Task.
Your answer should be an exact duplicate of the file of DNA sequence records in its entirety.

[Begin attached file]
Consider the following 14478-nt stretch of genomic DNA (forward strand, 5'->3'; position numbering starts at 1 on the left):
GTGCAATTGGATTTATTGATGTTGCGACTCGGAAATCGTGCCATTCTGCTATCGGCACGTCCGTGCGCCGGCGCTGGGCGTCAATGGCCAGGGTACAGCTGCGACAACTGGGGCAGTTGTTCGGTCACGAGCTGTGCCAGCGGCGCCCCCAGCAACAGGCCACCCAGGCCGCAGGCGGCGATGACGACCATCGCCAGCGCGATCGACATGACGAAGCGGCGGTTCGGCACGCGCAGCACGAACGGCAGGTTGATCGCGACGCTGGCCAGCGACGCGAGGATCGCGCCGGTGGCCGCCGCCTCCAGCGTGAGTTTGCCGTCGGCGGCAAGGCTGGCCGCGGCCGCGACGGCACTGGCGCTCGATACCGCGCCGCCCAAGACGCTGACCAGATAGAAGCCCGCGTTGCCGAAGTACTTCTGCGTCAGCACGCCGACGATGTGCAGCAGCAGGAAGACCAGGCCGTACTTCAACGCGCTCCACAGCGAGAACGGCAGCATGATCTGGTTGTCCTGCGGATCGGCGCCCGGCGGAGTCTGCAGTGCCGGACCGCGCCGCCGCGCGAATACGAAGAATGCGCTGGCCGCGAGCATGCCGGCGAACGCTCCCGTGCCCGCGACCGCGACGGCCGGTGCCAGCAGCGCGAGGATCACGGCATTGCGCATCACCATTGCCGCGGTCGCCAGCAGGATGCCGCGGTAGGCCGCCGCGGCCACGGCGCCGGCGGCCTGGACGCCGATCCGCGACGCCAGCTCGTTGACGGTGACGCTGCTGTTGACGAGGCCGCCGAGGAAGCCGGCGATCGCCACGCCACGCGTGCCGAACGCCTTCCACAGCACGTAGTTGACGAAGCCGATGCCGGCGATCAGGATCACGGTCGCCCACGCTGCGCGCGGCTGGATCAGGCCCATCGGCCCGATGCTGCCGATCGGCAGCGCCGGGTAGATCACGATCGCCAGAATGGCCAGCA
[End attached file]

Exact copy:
Consider the following 14478-nt stretch of genomic DNA (forward strand, 5'->3'; position numbering starts at 1 on the left):
GTGCAATTGGATTTATTGATGTTGCGACTCGGAAATCGTGCCATTCTGCTATCGGCACGTCCGTGCGCCGGCGCTGGGCGTCAATGGCCAGGGTACAGCTGCGACAACTGGGGCAGTTGTTCGGTCACGAGCTGTGCCAGCGGCGCCCCCAGCAACAGGCCACCCAGGCCGCAGGCGGCGATGACGACCATCGCCAGCGCGATCGACATGACGAAGCGGCGGTTCGGCACGCGCAGCACGAACGGCAGGTTGATCGCGACGCTGGCCAGCGACGCGAGGATCGCGCCGGTGGCCGCCGCCTCCAGCGTGAGTTTGCCGTCGGCGGCAAGGCTGGCCGCGGCCGCGACGGCACTGGCGCTCGATACCGCGCCGCCCAAGACGCTGACCAGATAGAAGCCCGCGTTGCCGAAGTACTTCTGCGTCAGCACGCCGACGATGTGCAGCAGCAGGAAGACCAGGCCGTACTTCAACGCGCTCCACAGCGAGAACGGCAGCATGATCTGGTTGTCCTGCGGATCGGCGCCCGGCGGAGTCTGCAGTGCCGGACCGCGCCGCCGCGCGAATACGAAGAATGCGCTGGCCGCGAGCATGCCGGCGAACGCTCCCGTGCCCGCGACCGCGACGGCCGGTGCCAGCAGCGCGAGGATCACGGCATTGCGCATCACCATTGCCGCGGTCGCCAGCAGGATGCCGCGGTAGGCCGCCGCGGCCACGGCGCCGGCGGCCTGGACGCCGATCCGCGACGCCAGCTCGTTGACGGTGACGCTGCTGTTGACGAGGCCGCCGAGGAAGCCGGCGATCGCCACGCCACGCGTGCCGAACGCCTTCCACAGCACGTAGTTGACGAAGCCGATGCCGGCGATCAGGATCACGGTCGCCCACGCTGCGCGCGGCTGGATCAGGCCCATCGGCCCGATGCTGCCGATCGGCAGCGCCGGGTAGATCACGATCGCCAGAATGGCCAGCA